Monetary targeting has been abandoned in deregulated and liberalized financial systems. Theoretically, this could imply that emerging markets that have not yet deregulated financial markets could employ monetarist policies. We analyse the case of China, in order to explore whether monetary targeting was in theory a possible policy framework for the central bank, and to glean policy lessons for emerging markets. Employing Svensson’s criteria for the selection of intermediate targets, we find that a measure such as M1 fulfils the criteria and can serve as an intermediate target. However, it is also found that the relatively small error between monetary target and actual variables may be due to alternative monetary policy procedures, in particular, the use of ‘window guidance’ credit controls. Next, we test the relevance of the McCallum rule in China, which appears more relevant than the Taylor rule. In particular, we find that the actual movement of M1 fits the McCallum rule reasonably well, even during the high inflation period from 1992 to 1994. This suggests that before the official adoption of M1 as the intermediate target in 1994, the People’s Bank of China may have already been ‘practising’ its use by implicitly following the McCallum rule. It is also found that monetary policy was too loose during 1992–1994 and a little too tight during 1998–2002. We conclude that an analysis of the traditional monetary aggregates is insufficient, and research on the role of credit aggregates would appear to be more promising. Meanwhile, policy lessons from our study include that central banks, even in emerging markets that maintain relatively regulated and ‘repressed’ financial markets, cannot rely too much on quantitative monetary aggregates, if traditionally defined.
Alan Greenspan confessed in 2008 to recognizing a ‘flaw’ in mainstream approaches to how financial markets work (Congress, 2010). Donald Kohn (2009), as Vice-Chairman of the Federal Reserve, admitted:
“It is fair to say . . . that the core macroeconomic modelling framework used at the Federal Reserve and other central banks around the world has included, at best, only a limited role for . . . credit provision, and financial intermediation. . . . asset price movements and the feedback among those movements, credit supply, and economic activity were not well captured by the models used at most central banks.”
The research agenda which culminated in macromodels without banks (Walsh, 2003), without monetary aggregates (Woodford, 2003), or without a financial sector (most real business cycle and dynamic stochastic general equilibrium models), has not been successful.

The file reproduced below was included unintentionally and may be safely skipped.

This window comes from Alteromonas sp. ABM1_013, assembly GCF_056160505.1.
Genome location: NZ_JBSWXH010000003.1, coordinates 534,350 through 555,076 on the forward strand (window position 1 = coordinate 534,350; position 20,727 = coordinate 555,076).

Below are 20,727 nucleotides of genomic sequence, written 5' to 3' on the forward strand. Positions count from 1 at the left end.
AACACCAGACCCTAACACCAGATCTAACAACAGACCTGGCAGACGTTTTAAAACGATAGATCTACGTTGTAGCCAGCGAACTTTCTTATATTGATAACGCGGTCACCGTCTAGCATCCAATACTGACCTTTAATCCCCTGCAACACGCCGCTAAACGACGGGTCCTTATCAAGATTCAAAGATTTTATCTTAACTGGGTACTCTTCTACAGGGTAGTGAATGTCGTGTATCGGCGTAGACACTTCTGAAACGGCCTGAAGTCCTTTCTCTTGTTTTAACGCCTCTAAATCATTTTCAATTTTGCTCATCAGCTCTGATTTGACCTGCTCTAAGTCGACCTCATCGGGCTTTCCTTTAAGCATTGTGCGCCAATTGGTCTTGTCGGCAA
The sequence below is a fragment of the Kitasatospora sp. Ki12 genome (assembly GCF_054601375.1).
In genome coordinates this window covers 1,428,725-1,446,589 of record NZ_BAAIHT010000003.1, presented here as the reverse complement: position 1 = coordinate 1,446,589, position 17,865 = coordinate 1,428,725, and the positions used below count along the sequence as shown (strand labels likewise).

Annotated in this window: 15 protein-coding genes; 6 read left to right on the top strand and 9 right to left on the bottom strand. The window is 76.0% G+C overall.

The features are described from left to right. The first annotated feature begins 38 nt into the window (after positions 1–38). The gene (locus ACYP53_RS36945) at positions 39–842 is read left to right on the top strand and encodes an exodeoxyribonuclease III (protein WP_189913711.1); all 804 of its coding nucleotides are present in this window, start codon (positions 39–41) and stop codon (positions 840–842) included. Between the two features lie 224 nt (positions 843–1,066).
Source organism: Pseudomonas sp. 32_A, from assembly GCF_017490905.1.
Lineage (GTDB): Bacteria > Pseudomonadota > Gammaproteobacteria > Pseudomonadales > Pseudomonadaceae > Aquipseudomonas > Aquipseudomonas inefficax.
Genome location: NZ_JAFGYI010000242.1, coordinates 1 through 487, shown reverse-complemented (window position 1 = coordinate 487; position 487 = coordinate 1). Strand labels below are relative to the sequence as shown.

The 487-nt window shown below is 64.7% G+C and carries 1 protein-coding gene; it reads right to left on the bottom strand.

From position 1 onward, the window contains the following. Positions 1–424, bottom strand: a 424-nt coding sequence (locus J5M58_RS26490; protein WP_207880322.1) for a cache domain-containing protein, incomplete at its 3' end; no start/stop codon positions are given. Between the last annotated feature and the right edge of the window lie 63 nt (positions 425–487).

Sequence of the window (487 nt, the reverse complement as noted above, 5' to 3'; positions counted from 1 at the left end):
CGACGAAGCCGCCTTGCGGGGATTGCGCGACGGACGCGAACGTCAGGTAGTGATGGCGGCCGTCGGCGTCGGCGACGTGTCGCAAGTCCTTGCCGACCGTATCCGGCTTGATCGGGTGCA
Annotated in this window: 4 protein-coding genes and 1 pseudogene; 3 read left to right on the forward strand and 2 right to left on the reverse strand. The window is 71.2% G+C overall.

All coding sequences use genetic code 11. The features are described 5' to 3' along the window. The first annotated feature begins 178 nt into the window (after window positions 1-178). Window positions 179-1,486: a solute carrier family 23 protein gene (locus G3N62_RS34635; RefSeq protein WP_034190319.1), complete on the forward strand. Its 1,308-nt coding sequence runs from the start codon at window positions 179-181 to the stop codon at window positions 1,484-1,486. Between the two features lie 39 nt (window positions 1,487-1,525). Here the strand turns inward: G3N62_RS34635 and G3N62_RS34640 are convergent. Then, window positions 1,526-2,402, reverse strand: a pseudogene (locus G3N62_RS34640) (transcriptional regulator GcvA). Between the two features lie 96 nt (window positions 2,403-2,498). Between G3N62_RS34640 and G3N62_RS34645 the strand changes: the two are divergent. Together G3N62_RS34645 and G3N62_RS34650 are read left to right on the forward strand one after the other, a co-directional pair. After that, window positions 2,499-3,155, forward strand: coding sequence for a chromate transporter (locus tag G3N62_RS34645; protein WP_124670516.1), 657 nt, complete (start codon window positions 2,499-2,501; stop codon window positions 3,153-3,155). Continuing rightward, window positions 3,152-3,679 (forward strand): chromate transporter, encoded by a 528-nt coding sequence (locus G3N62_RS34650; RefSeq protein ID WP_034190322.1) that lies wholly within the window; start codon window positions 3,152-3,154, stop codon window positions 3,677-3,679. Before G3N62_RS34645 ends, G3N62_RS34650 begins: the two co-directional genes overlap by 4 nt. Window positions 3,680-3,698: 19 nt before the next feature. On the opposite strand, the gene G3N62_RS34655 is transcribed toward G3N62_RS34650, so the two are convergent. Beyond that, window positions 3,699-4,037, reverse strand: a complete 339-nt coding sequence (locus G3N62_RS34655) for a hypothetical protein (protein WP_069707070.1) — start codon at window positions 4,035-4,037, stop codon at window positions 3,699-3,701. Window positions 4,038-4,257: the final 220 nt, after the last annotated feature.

Macroeconomics has proceeded down the wrong path. In order to find the right one, we need to return to the crossroads at which it was taken. In the 1980s, the prevailing approaches faced deep problems. At the time, classical, many neoclassical, Keynesian, monetarist, post-Keynesian and many eclectic approaches shared one fundamental pillar linking money (M) to the economy: the ‘equation of exchange’ or ‘quantity equation’:
MV = PY (1)
For monetary policy purposes, to explain and forecast GDP (Y) and prices (P), as well as to estimate the money demand function, a stable velocity V was required. This stability was the thread on which macroeconomics hung. It held up for a while, but increasingly a ‘velocity decline’ was observed: nominal GDP did not grow as much as the money supply.
While the velocity decline has accelerated in many countries since, economists have turned away from the problem—not because a solution had been found, but because they had given
up searching for an answer. This was precisely the time when the moneyless economic models became increasingly attractive to economists. They were a form of escapism:
instead of rising to the empirical challenge to improve on their understanding of the monetary sector, economists chose to pretend that money and banks did not exist and had no influence on the economy. This was possible thanks to the prevalence of the hypothetico-deductive approach, which places little emphasis on empirical facts.
The new moneyless economics however merely produced further empirical puzzles and ‘anomalies’ which by today have also discredited it: ‘The notion that there is something about banks that makes them “special” is a recurrent theme’ (Blanchard and Fischer, 1989, p. 478), one that is empirically well supported (e.g. Peek and Rosengren, 2000; Ashcraft, 2005; Werner, 2005; see also Fama, 1985). However, economists failed to identify what makes banks special. So the recurring banking crises have remained unexplained as well—a highly visible and embarrassing refutation of moneyless and bank-less macroeconomics.